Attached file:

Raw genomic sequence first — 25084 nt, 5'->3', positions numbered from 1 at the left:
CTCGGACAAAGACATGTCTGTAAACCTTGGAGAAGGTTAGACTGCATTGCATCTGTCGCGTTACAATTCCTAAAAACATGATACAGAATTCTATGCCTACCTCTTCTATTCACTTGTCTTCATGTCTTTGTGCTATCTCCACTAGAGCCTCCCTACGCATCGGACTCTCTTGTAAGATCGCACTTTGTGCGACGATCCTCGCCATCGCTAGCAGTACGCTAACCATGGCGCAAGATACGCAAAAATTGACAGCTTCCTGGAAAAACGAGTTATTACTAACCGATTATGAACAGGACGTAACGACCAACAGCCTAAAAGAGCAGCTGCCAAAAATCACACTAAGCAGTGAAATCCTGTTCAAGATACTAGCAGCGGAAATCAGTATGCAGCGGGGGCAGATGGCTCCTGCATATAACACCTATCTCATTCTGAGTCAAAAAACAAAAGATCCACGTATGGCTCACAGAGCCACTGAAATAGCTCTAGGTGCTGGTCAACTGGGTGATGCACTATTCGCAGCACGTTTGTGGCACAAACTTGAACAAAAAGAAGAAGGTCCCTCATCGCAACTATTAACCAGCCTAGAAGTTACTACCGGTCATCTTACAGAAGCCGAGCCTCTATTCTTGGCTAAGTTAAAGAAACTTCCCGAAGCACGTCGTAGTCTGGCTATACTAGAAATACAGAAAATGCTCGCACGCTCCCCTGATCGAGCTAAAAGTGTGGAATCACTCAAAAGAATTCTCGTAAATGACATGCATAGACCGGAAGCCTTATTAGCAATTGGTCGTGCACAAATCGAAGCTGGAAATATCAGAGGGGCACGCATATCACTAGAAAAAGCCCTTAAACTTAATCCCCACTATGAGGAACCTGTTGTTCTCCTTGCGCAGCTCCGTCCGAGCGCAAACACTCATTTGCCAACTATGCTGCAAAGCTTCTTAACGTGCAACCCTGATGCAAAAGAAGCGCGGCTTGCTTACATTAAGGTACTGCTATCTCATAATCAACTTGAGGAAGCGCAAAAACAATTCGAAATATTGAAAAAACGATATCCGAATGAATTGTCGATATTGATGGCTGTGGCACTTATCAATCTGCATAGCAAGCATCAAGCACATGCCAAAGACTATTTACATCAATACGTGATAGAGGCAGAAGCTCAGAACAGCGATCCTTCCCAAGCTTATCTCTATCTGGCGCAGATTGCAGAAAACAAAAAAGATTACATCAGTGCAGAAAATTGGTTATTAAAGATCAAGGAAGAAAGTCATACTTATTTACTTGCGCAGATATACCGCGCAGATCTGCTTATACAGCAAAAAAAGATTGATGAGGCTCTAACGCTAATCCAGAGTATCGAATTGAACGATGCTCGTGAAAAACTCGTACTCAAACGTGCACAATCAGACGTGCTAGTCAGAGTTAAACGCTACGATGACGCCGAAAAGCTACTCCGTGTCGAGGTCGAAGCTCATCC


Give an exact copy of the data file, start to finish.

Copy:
Raw genomic sequence first — 25084 nt, 5'->3', positions numbered from 1 at the left:
CTCGGACAAAGACATGTCTGTAAACCTTGGAGAAGGTTAGACTGCATTGCATCTGTCGCGTTACAATTCCTAAAAACATGATACAGAATTCTATGCCTACCTCTTCTATTCACTTGTCTTCATGTCTTTGTGCTATCTCCACTAGAGCCTCCCTACGCATCGGACTCTCTTGTAAGATCGCACTTTGTGCGACGATCCTCGCCATCGCTAGCAGTACGCTAACCATGGCGCAAGATACGCAAAAATTGACAGCTTCCTGGAAAAACGAGTTATTACTAACCGATTATGAACAGGACGTAACGACCAACAGCCTAAAAGAGCAGCTGCCAAAAATCACACTAAGCAGTGAAATCCTGTTCAAGATACTAGCAGCGGAAATCAGTATGCAGCGGGGGCAGATGGCTCCTGCATATAACACCTATCTCATTCTGAGTCAAAAAACAAAAGATCCACGTATGGCTCACAGAGCCACTGAAATAGCTCTAGGTGCTGGTCAACTGGGTGATGCACTATTCGCAGCACGTTTGTGGCACAAACTTGAACAAAAAGAAGAAGGTCCCTCATCGCAACTATTAACCAGCCTAGAAGTTACTACCGGTCATCTTACAGAAGCCGAGCCTCTATTCTTGGCTAAGTTAAAGAAACTTCCCGAAGCACGTCGTAGTCTGGCTATACTAGAAATACAGAAAATGCTCGCACGCTCCCCTGATCGAGCTAAAAGTGTGGAATCACTCAAAAGAATTCTCGTAAATGACATGCATAGACCGGAAGCCTTATTAGCAATTGGTCGTGCACAAATCGAAGCTGGAAATATCAGAGGGGCACGCATATCACTAGAAAAAGCCCTTAAACTTAATCCCCACTATGAGGAACCTGTTGTTCTCCTTGCGCAGCTCCGTCCGAGCGCAAACACTCATTTGCCAACTATGCTGCAAAGCTTCTTAACGTGCAACCCTGATGCAAAAGAAGCGCGGCTTGCTTACATTAAGGTACTGCTATCTCATAATCAACTTGAGGAAGCGCAAAAACAATTCGAAATATTGAAAAAACGATATCCGAATGAATTGTCGATATTGATGGCTGTGGCACTTATCAATCTGCATAGCAAGCATCAAGCACATGCCAAAGACTATTTACATCAATACGTGATAGAGGCAGAAGCTCAGAACAGCGATCCTTCCCAAGCTTATCTCTATCTGGCGCAGATTGCAGAAAACAAAAAAGATTACATCAGTGCAGAAAATTGGTTATTAAAGATCAAGGAAGAAAGTCATACTTATTTACTTGCGCAGATATACCGCGCAGATCTGCTTATACAGCAAAAAAAGATTGATGAGGCTCTAACGCTAATCCAGAGTATCGAATTGAACGATGCTCGTGAAAAACTCGTACTCAAACGTGCACAATCAGACGTGCTAGTCAGAGTTAAACGCTACGATGACGCCGAAAAGCTACTCCGTGTCGAGGTCGAAGCTCATCC